Last week, Georgetown Law Innocence Project hosted a presentation in Hart Auditorium with Radley Balko, an investigative journalist and senior editor of Reason Magazine. He previously worked as a policy analyst at the Cato Institute and has published articles cited in Supreme Court opinions.
Balko’s focus is on police misconduct, and especially wrongful convictions. His presentation last Wednesday discussed his investigation into a former Mississippi medical examiner named Steven Hayne, and, more generally, the troubled state of forensics in a number of state judicial systems.
Mr. Hayne’s story was a particularly gruesome account of the potential for corruption in the coroner and forensic evidence fields.
“[Hayne] operated out of a basement, which had been referred to as ‘a butcher shop…a sushi shop,’” said Balko. “[The investigator traveling there] had been prepared for the worst, and he told me nothing could have prepared him for what he saw.”
“They had 10-15 bodies at once, and they were smoking cigars…ashes were falling into open bodies…. This is how they did autopsies in Mississippi for a little over 20 years, including cause of death for criminal trials…for the vast majority of criminal cases in the state.”
Where most coroners are supposed to perform roughly 250 autopsies a year, Hayne said he did closer to 1,500. “He claimed, in court, that he was some sort of forensic super hero.”
“Over that twenty years ever institution that should have noticed this failed to do so. The state bar did nothing, the judges did nothing,” continued Balko.
“[for] Mississippi public defenders…it’s a part time job…you make your money in private practice and the only game in town for wrongful death suits, etc. is Hayne, so are you going to go after him in these criminal cases, when you need to rely on him for the cases where you make your money? Far too few of them went after him.”
Balko also played a series of videos, taken by Hayne, showing the clear falsification of evidence. In one video, a young woman was scratched repeatedly with a mold of a defendant’s teeth to cause abrasions to appear on her cheek. The defendant in that case is still on death row, and those teeth marks were the only physical evidence in the case.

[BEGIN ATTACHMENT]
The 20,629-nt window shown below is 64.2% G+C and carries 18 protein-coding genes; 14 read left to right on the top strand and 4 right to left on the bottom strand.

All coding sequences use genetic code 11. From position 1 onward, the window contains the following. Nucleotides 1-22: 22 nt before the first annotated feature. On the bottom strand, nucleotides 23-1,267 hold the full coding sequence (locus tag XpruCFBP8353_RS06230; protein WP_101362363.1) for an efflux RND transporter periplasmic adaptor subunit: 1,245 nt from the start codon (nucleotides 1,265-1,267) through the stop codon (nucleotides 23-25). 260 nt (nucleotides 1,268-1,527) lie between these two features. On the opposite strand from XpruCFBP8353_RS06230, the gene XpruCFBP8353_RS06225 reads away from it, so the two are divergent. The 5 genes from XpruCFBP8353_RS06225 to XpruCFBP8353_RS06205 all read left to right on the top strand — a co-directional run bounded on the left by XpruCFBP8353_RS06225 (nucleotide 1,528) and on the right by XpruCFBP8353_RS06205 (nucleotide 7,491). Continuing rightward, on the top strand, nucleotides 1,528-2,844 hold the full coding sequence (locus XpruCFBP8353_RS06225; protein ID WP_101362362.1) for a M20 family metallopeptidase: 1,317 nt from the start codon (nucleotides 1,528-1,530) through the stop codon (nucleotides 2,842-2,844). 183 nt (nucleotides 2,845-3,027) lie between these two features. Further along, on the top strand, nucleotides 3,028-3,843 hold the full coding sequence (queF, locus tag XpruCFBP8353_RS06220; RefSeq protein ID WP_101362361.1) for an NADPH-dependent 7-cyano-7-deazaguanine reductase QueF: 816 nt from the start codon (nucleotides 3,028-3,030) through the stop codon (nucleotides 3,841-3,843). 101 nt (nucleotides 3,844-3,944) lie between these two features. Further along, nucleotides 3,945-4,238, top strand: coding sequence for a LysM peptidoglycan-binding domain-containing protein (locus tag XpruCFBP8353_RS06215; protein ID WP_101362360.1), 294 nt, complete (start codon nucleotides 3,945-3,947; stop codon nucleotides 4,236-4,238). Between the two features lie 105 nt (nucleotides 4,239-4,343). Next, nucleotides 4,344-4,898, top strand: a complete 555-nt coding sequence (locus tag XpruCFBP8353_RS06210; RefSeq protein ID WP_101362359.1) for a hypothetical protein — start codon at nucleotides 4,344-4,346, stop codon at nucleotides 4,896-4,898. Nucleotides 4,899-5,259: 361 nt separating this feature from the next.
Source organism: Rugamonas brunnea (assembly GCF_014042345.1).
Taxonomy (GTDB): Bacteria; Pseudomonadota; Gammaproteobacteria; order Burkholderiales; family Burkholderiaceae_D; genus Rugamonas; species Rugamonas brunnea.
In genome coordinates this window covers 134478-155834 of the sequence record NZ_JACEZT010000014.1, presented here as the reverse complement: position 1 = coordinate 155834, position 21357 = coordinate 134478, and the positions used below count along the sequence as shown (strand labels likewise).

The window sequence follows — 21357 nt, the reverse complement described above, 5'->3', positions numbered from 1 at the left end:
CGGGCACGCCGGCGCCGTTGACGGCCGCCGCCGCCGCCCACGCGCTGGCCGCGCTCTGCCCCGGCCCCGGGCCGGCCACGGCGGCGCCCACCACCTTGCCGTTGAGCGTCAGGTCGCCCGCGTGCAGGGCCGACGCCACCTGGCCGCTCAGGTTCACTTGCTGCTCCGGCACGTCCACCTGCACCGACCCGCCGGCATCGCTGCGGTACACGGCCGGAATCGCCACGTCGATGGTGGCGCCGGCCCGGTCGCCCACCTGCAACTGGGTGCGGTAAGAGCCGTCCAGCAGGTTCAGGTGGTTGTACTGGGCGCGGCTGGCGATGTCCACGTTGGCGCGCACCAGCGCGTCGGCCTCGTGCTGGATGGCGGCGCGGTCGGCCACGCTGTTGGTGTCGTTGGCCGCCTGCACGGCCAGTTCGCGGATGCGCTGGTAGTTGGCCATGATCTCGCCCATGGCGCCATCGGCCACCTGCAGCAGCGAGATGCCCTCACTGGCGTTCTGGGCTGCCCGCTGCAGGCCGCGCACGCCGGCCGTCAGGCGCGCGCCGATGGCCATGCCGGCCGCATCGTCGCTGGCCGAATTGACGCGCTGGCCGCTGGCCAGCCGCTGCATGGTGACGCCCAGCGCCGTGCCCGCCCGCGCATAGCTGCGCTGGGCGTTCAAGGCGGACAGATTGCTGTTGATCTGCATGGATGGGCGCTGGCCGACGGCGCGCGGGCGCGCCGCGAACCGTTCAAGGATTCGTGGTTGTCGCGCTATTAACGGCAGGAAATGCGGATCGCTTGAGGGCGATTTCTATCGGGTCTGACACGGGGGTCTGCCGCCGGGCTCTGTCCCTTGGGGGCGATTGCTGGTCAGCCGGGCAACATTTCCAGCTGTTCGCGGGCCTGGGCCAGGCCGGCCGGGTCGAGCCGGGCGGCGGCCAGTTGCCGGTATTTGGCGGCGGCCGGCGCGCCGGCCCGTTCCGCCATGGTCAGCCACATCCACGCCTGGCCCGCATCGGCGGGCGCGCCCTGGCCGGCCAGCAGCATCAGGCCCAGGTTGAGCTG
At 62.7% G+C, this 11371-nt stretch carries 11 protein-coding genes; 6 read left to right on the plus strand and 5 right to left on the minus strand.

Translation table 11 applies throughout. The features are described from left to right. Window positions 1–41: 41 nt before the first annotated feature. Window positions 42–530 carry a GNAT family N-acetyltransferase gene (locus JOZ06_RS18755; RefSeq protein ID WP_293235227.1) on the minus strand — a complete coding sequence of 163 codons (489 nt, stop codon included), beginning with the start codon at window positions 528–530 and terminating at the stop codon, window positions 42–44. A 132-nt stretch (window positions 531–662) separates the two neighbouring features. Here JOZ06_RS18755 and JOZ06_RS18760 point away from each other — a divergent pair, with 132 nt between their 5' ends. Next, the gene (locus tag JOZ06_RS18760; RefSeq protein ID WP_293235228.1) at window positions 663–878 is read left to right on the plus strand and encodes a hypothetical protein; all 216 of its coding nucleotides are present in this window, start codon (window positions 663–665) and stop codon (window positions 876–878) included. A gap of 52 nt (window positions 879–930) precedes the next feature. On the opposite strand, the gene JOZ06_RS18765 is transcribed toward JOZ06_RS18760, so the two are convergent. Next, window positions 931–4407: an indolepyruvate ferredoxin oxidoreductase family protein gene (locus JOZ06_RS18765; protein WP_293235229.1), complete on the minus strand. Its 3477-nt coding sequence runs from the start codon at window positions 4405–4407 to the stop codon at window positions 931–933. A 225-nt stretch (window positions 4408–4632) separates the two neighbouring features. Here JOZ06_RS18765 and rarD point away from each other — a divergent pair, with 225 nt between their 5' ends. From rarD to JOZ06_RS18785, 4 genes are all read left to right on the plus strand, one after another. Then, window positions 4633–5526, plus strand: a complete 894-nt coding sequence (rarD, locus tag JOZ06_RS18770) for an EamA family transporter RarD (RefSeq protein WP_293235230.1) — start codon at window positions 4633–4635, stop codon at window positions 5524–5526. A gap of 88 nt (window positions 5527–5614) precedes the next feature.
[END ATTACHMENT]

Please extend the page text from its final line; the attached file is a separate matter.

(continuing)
“Mr. Balko’s thoughts on the criminal justice system’s pervasive abuse of so called expert witnesses was thought provoking for the students, and I think these opinions will be great for those entering the system through capacities as public defenders and prosecutors,” said Darren Halverson, 3L and president of Georgetown Innocence Project.
“One of the key ways of changing the inertia of the criminal justice system is to change the baseline assumptions that the system is built on, for example, the powerful assumption that the system “convicted people always were guilty of something.” Mr. Balko helped to challenge these assumptions in a powerful way.”
Georgetown Innocence Project consists of a series of case teams who work to investigate the innocence claims of incarcerated people. It is part of the larger Mid-Atlantic Innocence Project and the country-wide program. The central focus of the organization is to investigate the potential openings for Habeas Corpus relief for those who lacked access to DNA evidence at the time of their trials, and further supplementing those claims through case team investigations. However, the organization has also expanded to include petitions for pardons to governor’s offices.
Georgetown Innocence Project has a new website. It can be found at http://georgetownlaw.orgsync.com/org/innocenceproject/home. The group seeks new members for its case teams at the beginning of each school year.